George Mavros, Chartered Financial Analyst and finance experts, discusses the power – and drawbacks – of cash when making investment decisions.
Many individuals turn to the financial markets to achieve their longer-term goals, be it the purchase of a house, sending kids to college or simply saving enough to retire with peace of mind. Done right, investing has the potential to provide higher returns than just cash, albeit at higher risk, helping individuals in achieving their goals with more ease. This, however, does not negate the role of cash in any portfolio (when referring to cash hereinafter, cash equivalent products are also included, such as fixed term deposits).
The possibility of an allocation to cash should not be ignored, as this asset class offers numerous benefits. As a starting point, cash acts as a ballast to riskier assets, such as equities, helping in reducing the overall portfolio volatility, while at the same time it can offer a steady, but low, stream of income. The stability of this income may be of considerable benefit, since it aids investors in their planning process, and reduces at least some of the uncertainty of how a portfolio will fund some of the goals set.
Another advantage of a positive allocation to cash is the asset class’ low sensitivity to interest rates. In other words, cash does not change in value due to a change in interest rates. As a result of this trait, cash can be combined with fixed income instruments to reduce the sensitivity to interest rates of the whole portfolio, hedging it against losses from rising rates.
Perhaps the most important benefit of holding cash is the ability to draw down these cash reserves first in cases of market downturns, to pay for expenses. This way, the investor is not forced to sell in-distress risky assets. Selling such assets to generate liquidity may permanently impair a portfolio, making it hard for an investor to meet the long-term goals set.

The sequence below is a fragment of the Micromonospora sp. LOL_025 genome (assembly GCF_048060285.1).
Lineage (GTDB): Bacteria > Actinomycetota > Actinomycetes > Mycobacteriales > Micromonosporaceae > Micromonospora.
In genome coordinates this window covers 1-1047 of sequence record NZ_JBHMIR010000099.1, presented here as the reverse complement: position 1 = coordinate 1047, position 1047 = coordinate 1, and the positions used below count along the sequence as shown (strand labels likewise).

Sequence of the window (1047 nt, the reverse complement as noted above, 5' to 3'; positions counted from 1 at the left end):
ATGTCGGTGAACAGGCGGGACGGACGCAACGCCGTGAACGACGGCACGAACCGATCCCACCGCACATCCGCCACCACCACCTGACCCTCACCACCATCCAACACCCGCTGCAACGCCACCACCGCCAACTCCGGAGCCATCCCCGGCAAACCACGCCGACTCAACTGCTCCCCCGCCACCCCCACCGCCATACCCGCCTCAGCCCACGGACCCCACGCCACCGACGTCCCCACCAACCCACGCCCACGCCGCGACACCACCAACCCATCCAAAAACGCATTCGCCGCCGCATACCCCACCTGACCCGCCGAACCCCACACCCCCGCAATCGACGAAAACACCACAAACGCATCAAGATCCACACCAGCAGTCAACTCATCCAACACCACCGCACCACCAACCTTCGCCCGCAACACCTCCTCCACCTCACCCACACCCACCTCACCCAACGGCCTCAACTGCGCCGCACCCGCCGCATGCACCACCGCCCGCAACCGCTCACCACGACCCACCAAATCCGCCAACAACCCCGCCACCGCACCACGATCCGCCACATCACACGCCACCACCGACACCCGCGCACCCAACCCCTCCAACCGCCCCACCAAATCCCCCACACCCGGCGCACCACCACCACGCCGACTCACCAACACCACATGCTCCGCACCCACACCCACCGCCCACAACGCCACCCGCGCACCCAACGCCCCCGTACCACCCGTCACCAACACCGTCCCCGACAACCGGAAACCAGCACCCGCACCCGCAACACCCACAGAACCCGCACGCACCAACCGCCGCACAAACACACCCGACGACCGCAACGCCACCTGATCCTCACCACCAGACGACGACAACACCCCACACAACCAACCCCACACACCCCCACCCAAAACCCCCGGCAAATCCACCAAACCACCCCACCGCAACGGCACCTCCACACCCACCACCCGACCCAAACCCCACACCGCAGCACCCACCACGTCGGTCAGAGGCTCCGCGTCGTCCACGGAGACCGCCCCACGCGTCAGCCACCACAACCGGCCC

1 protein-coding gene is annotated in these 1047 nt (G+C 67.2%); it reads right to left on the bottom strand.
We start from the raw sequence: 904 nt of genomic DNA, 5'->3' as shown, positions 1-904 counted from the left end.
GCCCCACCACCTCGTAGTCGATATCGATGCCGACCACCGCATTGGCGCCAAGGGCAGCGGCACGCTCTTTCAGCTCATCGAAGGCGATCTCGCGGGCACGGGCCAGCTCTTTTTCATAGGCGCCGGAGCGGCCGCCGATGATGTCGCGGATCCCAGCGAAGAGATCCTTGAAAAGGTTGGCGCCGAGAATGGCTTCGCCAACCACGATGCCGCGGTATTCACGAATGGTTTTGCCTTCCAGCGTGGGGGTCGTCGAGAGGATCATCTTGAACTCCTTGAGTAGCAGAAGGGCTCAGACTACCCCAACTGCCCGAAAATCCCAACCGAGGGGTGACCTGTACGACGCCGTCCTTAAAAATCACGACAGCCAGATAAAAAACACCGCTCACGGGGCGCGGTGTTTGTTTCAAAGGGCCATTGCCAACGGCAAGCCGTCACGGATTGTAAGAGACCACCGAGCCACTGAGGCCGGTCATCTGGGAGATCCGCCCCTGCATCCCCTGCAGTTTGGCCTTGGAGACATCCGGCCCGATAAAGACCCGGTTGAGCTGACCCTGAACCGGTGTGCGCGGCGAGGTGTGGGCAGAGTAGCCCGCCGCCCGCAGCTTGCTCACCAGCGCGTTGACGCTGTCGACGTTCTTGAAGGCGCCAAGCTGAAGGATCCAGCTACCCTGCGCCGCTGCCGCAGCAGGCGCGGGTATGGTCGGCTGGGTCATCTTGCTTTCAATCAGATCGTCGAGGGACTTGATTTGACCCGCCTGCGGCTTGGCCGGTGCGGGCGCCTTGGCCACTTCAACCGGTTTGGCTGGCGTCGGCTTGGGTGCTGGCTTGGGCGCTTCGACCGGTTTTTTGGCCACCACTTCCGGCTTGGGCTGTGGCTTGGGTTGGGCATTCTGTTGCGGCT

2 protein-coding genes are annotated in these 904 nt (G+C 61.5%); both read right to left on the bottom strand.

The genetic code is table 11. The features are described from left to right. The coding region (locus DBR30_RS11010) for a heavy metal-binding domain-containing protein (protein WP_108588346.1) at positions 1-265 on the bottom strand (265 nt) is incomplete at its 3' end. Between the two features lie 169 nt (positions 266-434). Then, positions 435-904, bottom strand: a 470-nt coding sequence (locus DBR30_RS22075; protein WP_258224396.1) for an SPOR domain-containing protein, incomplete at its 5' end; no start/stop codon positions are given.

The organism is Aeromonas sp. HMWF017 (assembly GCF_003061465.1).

On the other hand, including cash in a portfolio has its limitations, too. Cash offers no appreciation potential, as the only source of returns is interest. On top of this, it usually generates lower returns than other asset classes. Consequentially, an investor will need to exert more effort to meet long-term goals, as a positive allocation to cash “eats up” from the allocation to other, higher yielding assets.
Compounding on the above, cash may not even protect the investor’s purchasing power. This arises if returns generated are not enough to cover inflation and over time, the investor will be able to buy less and less items. For example, average deposit rates in Cyprus stand at c.1%, while local inflation over the last twelve months (October 2017 to October 2018) has been 1.7%. Respectively in Germany, the 1-year Government bond yields -0.65% (as at 13 Nov 18) whereas October 2018 year-on-year inflation was 2.2%.
Tax considerations play an important role in defining returns earned from cash. Interest income is generally taxed at higher marginal rates, while tax payable cannot be deferred in the future, as is the case with capital gains tax.
Finally, one more important caveat to note is that the credit institutions at which cash are deposited to, are subject to default risk. Investors should not rest assured that cash investments are guaranteed, as the 2013 events in Cyprus have shown. The fact that the value of cash does not fluctuate in comparison to other risky assets, does not make them risk free – they are just exposed to a different risk. In general terms, the higher the implied risk of an institution, the higher the interest rate offered.
All in all, the amount of cash each investor should hold depends on a number of factors, such as the risk tolerance and liquidity needs. As a rule of thumb, the higher the risk tolerance and the lower the liquidity needs of an investor, the lower the allocation to cash.
Disclosure Past performance is no guarantee of future results. All investments involve risks, including possible loss of principal. The article is for informational purposes only and should not be interpreted as an offer to buy/sell any security or asset class. Any person who acts upon the information does so entirely at his own risk. Please consult an investment advisor before engaging in actions as a result of reading this article. I wrote this article myself, and it expresses my own opinions. I am not receiving compensation for it. I have no business relationship with any company mentioned in this article.